(photo credit: Reuters)
Europe is facing its toughest test ever. The debt crisis brutally revealed all
the cracks in the economic and monetary union: the decade-long accumulation of
public debt and the lack of competitiveness of some national economies as well
as shortcomings of the European treaties. Despite the European Union’s most
strenuous efforts, it has not yet won back the confidence of financial markets.
Whatever happens in Europe will inevitably also affect the wider world and the
EU’s trading partners, such as Israel.
There are forces that are betting
on the breaking up of the euro zone. What would that actually mean? The euro
zone is the economic backbone of the EU. Its stability directly affects non-euro
states and global financial markets. An erosion of the euro zone would
jeopardize Europe as a political project – and with it the chance to make our
values and interests heard in the new power setup of the 21st
Stabilizing the euro zone is in the interest of all 27 EU member
states, not least the UK, with its extremely close economic ties. Time to find a
solution is running out fast.
Three things need to be done urgently if
people and markets are to regain confidence in Europe.
• The first is to
tackle the immediate crisis. Greece’s government must without further delay
adopt and implement the necessary reforms. Just as urgently, states and banks
need protection from contagion. This includes implementing the decisions of the
European Council on private-sector involvement, recapitalizing banks and
increasing the “firepower” of the EFSF. But one thing is clear: the
effectiveness of the rescue mechanism cannot be separated from the soundness of
the economies behind it. Only when states regain trust by immediate and thorough
reforms, can the crisis be overcome.
Some argue the euro can be saved
only at the price of sacrificing monetary stability. This would be a momentous
Putting the European Central Bank’s printing presses to work
might at best bring some short-term relief. But it would have dire consequences,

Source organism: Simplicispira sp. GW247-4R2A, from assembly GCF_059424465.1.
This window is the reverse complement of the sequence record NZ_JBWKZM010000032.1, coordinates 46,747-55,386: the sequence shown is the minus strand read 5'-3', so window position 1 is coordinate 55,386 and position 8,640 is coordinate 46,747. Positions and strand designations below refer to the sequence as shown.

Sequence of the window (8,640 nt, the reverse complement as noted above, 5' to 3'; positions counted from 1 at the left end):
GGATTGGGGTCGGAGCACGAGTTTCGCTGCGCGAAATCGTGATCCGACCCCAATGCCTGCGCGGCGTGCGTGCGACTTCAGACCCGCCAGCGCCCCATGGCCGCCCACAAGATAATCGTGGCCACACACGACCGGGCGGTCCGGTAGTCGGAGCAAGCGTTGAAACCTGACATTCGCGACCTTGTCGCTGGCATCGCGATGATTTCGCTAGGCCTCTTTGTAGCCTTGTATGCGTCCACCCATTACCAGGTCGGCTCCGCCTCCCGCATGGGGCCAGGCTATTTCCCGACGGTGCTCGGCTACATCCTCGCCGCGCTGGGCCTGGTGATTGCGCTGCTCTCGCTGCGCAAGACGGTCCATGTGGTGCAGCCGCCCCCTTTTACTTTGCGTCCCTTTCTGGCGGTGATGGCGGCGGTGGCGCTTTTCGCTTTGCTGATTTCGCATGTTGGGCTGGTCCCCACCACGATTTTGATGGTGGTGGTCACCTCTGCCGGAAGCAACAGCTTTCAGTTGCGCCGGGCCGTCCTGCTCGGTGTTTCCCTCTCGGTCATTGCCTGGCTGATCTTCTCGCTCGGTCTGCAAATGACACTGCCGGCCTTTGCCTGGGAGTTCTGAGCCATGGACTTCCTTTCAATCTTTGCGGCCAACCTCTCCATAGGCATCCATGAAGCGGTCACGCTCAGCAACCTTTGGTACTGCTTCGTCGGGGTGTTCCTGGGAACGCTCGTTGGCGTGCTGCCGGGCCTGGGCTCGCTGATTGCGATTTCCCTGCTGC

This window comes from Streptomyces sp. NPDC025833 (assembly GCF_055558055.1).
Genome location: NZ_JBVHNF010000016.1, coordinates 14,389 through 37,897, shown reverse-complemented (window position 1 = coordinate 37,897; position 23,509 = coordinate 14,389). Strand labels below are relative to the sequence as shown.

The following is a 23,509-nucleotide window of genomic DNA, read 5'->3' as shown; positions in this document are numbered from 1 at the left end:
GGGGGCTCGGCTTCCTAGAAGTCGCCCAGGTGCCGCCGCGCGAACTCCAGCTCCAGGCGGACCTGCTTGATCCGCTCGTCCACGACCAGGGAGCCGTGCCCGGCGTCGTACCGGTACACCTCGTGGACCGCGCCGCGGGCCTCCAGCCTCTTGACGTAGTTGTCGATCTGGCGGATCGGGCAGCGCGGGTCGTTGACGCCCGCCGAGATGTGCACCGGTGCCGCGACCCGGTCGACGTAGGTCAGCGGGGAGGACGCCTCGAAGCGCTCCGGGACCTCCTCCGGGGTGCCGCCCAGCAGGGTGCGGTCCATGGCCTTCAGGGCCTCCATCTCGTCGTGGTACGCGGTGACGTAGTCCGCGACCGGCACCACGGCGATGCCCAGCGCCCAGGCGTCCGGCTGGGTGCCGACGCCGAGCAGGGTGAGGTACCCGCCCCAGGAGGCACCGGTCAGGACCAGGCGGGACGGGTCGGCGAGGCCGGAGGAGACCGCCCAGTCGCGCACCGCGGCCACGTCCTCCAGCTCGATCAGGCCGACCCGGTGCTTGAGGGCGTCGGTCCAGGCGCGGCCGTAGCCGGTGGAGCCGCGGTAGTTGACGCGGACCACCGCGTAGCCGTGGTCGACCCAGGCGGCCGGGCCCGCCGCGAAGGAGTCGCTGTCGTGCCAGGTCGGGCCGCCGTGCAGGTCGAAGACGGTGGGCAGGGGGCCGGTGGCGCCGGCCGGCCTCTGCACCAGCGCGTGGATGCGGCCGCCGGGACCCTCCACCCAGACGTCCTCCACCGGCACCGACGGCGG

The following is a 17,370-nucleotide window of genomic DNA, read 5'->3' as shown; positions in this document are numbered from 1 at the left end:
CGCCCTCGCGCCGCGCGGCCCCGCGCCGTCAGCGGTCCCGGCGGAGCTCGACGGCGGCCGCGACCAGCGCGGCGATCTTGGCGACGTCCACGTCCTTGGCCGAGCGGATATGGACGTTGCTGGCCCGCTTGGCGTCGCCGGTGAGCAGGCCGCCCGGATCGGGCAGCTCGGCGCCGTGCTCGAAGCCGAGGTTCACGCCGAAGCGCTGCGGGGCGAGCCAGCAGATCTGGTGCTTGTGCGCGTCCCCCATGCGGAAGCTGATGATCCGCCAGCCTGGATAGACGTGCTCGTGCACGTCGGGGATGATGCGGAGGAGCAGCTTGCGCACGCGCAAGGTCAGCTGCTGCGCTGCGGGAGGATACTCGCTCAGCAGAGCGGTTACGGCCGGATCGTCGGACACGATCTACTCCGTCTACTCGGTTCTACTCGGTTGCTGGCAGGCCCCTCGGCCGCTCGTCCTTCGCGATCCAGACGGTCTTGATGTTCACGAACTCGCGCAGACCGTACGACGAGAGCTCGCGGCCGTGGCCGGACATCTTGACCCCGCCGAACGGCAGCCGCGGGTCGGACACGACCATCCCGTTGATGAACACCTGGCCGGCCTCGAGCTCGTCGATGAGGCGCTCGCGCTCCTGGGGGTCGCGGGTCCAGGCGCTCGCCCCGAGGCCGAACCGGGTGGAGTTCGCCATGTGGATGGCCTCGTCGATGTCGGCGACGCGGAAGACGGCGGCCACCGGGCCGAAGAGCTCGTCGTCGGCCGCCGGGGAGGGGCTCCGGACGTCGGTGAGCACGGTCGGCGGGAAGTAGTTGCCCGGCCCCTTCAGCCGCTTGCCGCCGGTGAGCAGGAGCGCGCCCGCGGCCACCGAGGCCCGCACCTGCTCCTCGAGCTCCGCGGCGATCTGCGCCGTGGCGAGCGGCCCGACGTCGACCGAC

both raising inflation and dissipating vitally important incentives for reform.
In the end we would end up with a depreciated currency and an even more
destabilized euro zone. The ECB’s independence and firm commitment to price
stability are of paramount importance to Europe’s economy.
• Second, we
need a clear-cut strategy for competitiveness and growth. This includes
completing the single market by extending it to growing sectors, such as energy
and IT, and creating a more enterprise-friendly environment. It is equally
crucial to put much greater emphasis on innovation, education and research in EU
budgets. Economic and financial policies must be coordinated more closely. Also
EU structural funds need to be targeted better to improve
• Third, we need to provide for the future and upgrade
the monetary union to a stability union. Sound budgeting is not just a German
obsession based on our historical experience of hyperinflation; it is in the
interest of Europe as a whole.
Voluntary commitments and debt brakes are
necessary, but they are insufficient. If we want to turn things around
irreversibly, we will not be able to avoid amending the treaties.
is no time to lose. It is vital to send a clear message to markets that the euro
zone is determined to end the policies of creating debt. At the European Council
in December, we should agree on establishing a convention for a limited treaty
change. Its mission would be to strengthen the economic and currency union – no
more and no less. The process leading to sanctions should in the future be
triggered automatically. There need to be binding rights at the European level
regarding the budgets of euro-zone states that continuously deviate from the
fiscal straight and narrow.
To overcome its weaknesses the euro zone
needs deeper integration through tighter economic governance and tougher rules
for the stability pact. The challenge is to manage this without creating a split
within the EU. Does that mean squaring the circle? No. There are ways to ensure
coherence of the union as a whole.
Changing the EU-treaty at 27 – however
tiresome and difficult that may seem – is the best way to prevent a disconnect
between the euro zone and remaining EU member states.
transparency and closer ties between the euro-17 and the other EU states would
also help cohesion, as would further measures to strengthen the single market. A
separate treaty limited to the euro zone can only be a last
Treaty change will require considerable political will. But if we
fail to muster the courage to do this now, Europe will remain permanently
vulnerable to crisis.Guido Westerwelle is Germany’s foreign minister.
This article was first published by
The Financial Times.